Upstate New York was the "Burned-Over District", a zone of intense religious and reform activity typified by revivalist Charles Grandison Finney.
Two denominations emerged: the Seventh-day Adventist Church and the Church of Jesus Christ of Latter Day Saints. Benevolent reform movements (establishing Sunday Schools, and orphanages), temperance groups (abolishing the consumption of alcohol), antislavery societies, and women's rights activists also found enthusiastic supporters in upstate New York between 1825 and 1860. Social experiments in communal living appeared in utopian communities at Oneida and Skaneateles; the best known are the Shaker villages near Albany. Historian Alice Felt Tyler called it a "ferment of reform."
At the same time, upstate New York was at the cutting edge of the transportation revolution, the agricultural revolution, the industrial revolution, and even the urban revolution. Turnpikes, canals, and railroads connected eastern cities with western markets. Especially important was the route from Albany to Buffalo, connected with the Seneca Turnpike (1803), Erie Canal (1825), and New York Central Railroad (1853). In agriculture, New York's farmland, much of it former Haudenosaunee homeland, was some of the most productive in the nation. The Genesee country, from the Finger Lakes west, became known as the breadbasket of the nation for its extraordinary grain production. At key sites (such at Troy-Cohoes, the Sauquoit Creek west of Utica, Oswego, Seneca Falls, and Rochester), rapid-flowing rivers offered power for major industrial sites. In terms of urban growth, cities in New York State, along with those in the rest of the country, grew more rapidly between 1820 and 1860 than in any other period in U.S. history.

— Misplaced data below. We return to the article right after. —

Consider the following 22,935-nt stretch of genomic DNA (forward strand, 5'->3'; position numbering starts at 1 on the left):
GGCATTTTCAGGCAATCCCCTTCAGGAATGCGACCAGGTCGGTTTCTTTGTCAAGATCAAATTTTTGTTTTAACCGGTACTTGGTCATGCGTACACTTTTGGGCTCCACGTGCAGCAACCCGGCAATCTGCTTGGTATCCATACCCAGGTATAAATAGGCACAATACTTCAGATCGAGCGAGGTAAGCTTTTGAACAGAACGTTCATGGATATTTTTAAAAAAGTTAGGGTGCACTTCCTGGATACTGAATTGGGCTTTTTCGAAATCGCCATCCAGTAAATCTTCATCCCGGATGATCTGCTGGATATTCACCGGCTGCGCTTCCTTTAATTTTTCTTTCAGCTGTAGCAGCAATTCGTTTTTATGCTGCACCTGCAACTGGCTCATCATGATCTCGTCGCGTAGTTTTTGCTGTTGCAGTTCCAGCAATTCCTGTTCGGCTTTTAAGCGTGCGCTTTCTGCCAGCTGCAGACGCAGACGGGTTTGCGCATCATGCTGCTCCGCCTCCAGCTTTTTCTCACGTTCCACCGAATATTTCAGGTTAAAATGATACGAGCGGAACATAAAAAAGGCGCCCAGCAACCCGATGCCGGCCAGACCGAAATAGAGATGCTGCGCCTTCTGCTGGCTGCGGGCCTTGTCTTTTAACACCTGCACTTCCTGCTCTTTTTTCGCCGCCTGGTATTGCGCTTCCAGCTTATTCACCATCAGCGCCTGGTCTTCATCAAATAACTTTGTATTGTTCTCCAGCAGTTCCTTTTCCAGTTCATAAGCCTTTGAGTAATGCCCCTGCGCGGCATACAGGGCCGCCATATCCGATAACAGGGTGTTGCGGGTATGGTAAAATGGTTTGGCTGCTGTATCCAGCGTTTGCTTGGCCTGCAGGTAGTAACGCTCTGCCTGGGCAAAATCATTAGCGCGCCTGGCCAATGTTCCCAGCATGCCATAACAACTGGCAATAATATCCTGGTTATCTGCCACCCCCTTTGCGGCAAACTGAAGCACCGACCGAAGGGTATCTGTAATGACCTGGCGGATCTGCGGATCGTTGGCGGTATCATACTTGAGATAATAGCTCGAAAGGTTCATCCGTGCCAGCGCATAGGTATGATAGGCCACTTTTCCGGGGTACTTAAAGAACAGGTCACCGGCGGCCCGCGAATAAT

Following these expanding economic opportunities, people (including African Americans as well as European Americans of many different backgrounds) poured into upstate New York. They came from several different culture hearthsâ€”New England Yankees, Dutch and Yorkers from eastern New York, Germans and Scots Irish from Pennsylvania, and immigrants from England and Ireland. Upstate New York State became a place where people of many different backgrounds moved rapidly into the same area and created a volatile combination of voices and dramatic new movements.